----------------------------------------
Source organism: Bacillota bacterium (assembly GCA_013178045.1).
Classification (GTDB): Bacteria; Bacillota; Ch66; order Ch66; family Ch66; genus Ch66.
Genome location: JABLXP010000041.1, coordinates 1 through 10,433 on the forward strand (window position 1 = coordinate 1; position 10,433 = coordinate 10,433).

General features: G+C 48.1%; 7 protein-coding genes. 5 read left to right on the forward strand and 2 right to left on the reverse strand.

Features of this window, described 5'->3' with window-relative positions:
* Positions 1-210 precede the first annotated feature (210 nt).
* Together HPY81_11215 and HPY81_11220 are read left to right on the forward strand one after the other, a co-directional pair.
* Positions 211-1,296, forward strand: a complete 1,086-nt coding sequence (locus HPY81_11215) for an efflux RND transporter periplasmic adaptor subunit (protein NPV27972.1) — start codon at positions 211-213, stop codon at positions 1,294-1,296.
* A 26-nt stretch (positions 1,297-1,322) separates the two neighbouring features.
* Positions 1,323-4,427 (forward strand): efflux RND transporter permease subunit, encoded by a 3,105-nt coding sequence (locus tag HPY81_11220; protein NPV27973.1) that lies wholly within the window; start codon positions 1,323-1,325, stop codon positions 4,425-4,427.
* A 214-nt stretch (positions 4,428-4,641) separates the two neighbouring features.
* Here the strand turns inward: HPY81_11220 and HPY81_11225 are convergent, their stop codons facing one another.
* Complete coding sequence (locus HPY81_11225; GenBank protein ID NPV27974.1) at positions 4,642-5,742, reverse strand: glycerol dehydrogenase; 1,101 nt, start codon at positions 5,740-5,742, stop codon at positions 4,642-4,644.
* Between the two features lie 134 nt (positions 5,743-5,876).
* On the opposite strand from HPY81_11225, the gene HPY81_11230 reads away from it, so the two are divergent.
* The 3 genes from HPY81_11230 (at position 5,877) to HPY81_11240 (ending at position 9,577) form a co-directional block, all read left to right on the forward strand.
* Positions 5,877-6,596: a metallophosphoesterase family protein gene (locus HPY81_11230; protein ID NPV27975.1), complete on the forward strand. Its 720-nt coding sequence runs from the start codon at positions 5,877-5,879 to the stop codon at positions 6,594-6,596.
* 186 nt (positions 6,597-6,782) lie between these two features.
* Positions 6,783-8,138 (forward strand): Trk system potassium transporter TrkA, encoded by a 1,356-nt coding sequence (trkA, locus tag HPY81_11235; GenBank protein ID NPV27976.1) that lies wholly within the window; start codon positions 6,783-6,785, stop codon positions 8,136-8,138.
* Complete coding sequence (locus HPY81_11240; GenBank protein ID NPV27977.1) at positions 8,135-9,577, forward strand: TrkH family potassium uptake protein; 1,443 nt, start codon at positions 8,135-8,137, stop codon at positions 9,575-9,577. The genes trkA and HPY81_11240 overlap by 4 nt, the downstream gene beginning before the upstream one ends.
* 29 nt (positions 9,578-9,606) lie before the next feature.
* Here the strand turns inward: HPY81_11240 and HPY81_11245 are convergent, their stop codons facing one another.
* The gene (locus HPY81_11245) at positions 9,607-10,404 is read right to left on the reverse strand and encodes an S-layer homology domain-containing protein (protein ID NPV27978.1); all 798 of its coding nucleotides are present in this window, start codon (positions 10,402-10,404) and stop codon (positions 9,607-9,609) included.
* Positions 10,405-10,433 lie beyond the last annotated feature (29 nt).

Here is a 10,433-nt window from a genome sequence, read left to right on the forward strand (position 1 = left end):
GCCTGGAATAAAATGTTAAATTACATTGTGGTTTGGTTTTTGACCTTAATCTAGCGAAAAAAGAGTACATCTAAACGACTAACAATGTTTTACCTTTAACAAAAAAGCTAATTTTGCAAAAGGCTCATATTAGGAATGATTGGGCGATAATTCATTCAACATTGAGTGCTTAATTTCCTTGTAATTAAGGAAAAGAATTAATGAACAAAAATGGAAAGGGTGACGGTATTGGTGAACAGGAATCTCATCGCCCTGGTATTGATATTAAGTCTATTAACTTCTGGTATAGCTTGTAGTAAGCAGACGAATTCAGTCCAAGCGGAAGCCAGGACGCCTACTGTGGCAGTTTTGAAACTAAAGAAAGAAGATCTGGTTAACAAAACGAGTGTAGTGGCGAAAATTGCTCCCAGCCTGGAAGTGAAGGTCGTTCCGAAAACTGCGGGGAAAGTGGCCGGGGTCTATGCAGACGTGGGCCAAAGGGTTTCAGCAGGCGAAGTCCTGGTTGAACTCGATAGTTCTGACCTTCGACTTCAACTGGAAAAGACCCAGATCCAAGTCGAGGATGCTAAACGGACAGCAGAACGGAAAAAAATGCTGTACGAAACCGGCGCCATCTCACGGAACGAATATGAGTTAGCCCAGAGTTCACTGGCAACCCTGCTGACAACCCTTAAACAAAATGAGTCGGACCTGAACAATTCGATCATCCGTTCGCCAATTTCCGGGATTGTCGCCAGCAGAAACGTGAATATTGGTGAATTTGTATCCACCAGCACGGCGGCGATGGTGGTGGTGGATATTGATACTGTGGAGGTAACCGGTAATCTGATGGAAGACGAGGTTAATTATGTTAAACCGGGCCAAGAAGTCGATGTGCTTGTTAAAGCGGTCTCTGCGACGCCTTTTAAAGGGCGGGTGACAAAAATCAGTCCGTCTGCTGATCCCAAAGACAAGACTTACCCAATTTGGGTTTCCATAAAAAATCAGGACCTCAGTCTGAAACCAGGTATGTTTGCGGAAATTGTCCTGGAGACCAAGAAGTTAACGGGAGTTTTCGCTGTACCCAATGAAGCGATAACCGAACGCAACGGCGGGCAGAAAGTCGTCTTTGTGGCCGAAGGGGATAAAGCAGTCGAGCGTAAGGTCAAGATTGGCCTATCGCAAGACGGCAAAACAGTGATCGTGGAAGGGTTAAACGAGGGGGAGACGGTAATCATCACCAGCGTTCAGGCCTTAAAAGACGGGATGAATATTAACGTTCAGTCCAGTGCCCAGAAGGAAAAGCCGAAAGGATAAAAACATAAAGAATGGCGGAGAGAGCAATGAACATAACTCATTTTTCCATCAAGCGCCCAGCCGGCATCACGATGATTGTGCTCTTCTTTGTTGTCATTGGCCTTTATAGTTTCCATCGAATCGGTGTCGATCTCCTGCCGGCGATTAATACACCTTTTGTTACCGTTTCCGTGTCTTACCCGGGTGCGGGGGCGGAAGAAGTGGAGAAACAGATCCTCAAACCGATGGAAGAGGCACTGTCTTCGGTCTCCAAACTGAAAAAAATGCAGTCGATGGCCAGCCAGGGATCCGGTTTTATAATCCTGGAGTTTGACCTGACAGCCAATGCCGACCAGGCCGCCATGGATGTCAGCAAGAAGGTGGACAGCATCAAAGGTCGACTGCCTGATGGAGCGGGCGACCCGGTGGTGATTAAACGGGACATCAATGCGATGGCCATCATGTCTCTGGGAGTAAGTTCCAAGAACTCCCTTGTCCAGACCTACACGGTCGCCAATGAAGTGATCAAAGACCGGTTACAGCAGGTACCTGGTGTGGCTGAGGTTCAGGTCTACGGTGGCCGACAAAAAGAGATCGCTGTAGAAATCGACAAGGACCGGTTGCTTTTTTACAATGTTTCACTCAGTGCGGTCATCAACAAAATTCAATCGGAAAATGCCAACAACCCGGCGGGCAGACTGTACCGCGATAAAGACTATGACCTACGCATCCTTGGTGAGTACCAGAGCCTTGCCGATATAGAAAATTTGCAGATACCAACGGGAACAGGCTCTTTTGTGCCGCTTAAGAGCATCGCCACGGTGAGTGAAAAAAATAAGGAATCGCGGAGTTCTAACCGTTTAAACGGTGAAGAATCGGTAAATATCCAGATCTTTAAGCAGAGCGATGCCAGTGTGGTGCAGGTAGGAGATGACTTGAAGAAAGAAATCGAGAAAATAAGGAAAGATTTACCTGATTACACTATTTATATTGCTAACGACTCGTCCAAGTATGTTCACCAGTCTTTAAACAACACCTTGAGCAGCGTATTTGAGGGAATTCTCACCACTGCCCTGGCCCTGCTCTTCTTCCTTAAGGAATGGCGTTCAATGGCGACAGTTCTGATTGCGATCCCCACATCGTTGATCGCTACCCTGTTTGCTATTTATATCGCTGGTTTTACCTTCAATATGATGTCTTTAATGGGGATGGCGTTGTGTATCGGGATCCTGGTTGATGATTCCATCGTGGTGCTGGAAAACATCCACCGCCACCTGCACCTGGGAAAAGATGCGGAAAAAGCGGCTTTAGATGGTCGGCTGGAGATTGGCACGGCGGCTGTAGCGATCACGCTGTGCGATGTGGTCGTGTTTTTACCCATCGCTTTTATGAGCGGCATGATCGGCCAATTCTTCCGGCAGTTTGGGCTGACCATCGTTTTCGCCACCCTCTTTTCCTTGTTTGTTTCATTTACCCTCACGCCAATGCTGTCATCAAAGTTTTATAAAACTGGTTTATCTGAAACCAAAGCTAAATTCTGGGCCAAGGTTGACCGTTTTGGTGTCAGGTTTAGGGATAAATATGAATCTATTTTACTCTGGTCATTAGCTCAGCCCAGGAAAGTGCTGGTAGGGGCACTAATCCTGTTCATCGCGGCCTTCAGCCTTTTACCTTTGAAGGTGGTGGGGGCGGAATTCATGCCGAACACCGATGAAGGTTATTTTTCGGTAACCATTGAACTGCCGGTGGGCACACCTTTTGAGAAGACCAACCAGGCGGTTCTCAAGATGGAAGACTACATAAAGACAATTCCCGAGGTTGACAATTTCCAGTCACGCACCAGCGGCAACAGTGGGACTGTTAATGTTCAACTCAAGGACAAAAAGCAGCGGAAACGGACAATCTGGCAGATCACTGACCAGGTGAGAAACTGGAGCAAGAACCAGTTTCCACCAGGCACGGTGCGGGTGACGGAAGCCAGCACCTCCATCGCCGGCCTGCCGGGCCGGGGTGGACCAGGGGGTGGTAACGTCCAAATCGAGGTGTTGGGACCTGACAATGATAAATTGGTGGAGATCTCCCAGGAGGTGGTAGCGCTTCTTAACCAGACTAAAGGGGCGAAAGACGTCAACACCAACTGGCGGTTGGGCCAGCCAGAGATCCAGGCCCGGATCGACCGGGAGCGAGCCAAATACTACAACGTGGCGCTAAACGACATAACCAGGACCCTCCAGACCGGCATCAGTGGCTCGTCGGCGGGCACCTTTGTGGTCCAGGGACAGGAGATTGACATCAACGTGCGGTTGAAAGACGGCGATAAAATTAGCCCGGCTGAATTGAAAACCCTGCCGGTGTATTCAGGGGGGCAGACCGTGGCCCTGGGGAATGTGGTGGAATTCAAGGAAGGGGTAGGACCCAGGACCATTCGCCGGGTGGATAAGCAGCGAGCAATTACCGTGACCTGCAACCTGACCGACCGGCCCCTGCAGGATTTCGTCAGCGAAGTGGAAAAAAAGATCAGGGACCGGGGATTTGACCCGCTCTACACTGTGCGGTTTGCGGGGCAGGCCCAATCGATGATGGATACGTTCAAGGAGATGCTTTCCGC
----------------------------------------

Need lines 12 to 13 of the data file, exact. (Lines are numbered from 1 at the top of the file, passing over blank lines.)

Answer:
* Here the strand turns inward: HPY81_11220 and HPY81_11225 are convergent, their stop codons facing one another.
* Complete coding sequence (locus HPY81_11225; GenBank protein ID NPV27974.1) at positions 4,642-5,742, reverse strand: glycerol dehydrogenase; 1,101 nt, start codon at positions 5,740-5,742, stop codon at positions 4,642-4,644.